A court in Burma has sentenced Nyi Nyi Aung, a Burmese-born U.S. citizen, to three years in prison for using forged identity documents and carrying undeclared foreign currency.

Nyi Nyi, 40, was arrested in September when he returned to Rangoon to visit his mother, an imprisoned democracy activist suffering from cancer.

The government initially accused Nyi Nyi of trying to foment political unrest, a charge he denied. He was eventually convicted of carrying a forged identity card and undeclared U.S. dollars, and not renouncing his Burmese nationality when he became a U.S. citizen.

Nyi Nyi’s lawyers and the Washington-based rights group Freedom Now say he was arrested before he reached the customs checkpoint at the airport and had no chance to declare his currency. They said that even Burmese authorities admitted there was no process to allow people such as Nyi Nyi to renounce their citizenship at the country’s embassies.

The court sentenced him to five years in prison with hard labor, commuted to three years with hard labor.

Nyi Nyi is a well-known democracy activist who was involved in the 1988 student uprising, a movement that prompted a crackdown by the military junta in which about 3,000 people died.
After fleeing Burma, also known as Myanmar, Nyi Nyi was granted refugee in the United States. He became a U.S. citizen in 2002 and is a Montgomery Village resident. In June he presented a petition to the United Nations on behalf of the families of political prisoners. Continue reading “Burma sentences American Nyi Nyi AUNG to 3 years of hard labor”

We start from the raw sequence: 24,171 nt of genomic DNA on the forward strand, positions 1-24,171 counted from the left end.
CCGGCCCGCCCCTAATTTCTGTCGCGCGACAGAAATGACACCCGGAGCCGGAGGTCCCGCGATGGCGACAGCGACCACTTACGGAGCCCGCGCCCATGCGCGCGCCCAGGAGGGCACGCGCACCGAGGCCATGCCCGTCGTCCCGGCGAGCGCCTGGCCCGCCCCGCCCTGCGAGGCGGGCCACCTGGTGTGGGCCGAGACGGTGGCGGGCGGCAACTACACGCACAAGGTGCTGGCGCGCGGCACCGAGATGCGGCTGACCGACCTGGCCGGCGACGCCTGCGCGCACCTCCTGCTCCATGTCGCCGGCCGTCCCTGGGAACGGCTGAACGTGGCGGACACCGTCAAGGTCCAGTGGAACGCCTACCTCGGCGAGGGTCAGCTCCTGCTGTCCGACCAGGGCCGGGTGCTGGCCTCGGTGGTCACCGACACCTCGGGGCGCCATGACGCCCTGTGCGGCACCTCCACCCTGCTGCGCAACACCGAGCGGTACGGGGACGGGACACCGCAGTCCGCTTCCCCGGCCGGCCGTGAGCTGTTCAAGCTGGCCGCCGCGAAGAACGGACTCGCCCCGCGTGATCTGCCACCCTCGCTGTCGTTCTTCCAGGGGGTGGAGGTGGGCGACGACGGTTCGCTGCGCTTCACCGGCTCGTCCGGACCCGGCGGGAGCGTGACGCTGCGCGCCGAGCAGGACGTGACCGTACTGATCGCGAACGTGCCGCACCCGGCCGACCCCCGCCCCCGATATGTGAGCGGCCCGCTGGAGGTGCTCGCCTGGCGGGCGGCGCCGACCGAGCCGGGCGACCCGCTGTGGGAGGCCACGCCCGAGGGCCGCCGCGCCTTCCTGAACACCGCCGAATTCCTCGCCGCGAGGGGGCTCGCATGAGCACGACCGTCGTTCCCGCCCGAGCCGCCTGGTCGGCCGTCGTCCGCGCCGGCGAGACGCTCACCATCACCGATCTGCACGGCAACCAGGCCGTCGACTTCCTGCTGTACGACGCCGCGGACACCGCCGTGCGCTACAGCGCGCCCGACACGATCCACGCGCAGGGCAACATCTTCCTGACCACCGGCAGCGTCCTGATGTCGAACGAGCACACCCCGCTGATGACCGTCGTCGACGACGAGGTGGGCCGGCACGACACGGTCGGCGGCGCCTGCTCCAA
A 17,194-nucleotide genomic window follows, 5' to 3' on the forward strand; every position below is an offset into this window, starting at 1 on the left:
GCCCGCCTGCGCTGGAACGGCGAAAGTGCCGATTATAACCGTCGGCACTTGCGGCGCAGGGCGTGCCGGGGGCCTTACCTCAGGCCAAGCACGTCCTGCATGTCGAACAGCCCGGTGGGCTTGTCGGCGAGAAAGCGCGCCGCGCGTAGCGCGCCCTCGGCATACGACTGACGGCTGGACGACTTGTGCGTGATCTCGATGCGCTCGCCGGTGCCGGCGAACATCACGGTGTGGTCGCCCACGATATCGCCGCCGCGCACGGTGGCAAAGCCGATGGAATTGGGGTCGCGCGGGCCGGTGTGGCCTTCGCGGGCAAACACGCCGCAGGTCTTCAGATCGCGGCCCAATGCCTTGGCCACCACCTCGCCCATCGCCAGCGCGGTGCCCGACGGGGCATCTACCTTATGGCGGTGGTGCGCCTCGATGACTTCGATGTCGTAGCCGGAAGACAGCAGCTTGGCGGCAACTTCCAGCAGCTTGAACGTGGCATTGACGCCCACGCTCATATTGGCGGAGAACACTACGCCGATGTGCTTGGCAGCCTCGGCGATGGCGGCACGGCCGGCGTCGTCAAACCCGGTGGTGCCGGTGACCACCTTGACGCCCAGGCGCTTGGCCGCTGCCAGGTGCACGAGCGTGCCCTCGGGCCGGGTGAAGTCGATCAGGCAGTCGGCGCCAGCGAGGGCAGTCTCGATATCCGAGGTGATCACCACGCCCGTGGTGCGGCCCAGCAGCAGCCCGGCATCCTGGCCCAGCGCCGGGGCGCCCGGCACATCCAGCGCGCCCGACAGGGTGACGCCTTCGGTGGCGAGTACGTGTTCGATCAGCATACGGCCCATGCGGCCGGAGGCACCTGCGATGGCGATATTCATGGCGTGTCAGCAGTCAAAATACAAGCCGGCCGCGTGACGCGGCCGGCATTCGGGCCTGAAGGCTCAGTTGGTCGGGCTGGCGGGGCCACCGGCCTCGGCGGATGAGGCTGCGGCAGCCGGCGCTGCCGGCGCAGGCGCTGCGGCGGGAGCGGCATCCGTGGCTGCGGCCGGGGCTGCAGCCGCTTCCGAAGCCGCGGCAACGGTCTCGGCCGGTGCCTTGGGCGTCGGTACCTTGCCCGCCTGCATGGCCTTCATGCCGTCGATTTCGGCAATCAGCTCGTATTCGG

A U.S. Citizen’s Curious Journey to a Myanmar Jail

BANGKOK — At last count there were more than 2,100 political prisoners in Myanmar, according to human rights groups that track the opaque workings of the penal system in the military-run country. Among them is the unusual case of Nyi Nyi Aung, a naturalized U.S. citizen who gave up a 9-to-5 job in the relative comfort of the suburbs of Washington to campaign for democracy in his native Myanmar.

On Wednesday, a court in Myanmar is scheduled to announce a verdict on charges of forgery, possession of undeclared foreign currency and failure to renounce his Myanmar citizenship when he became a U.S. citizen. He faces 12 years’ imprisonment.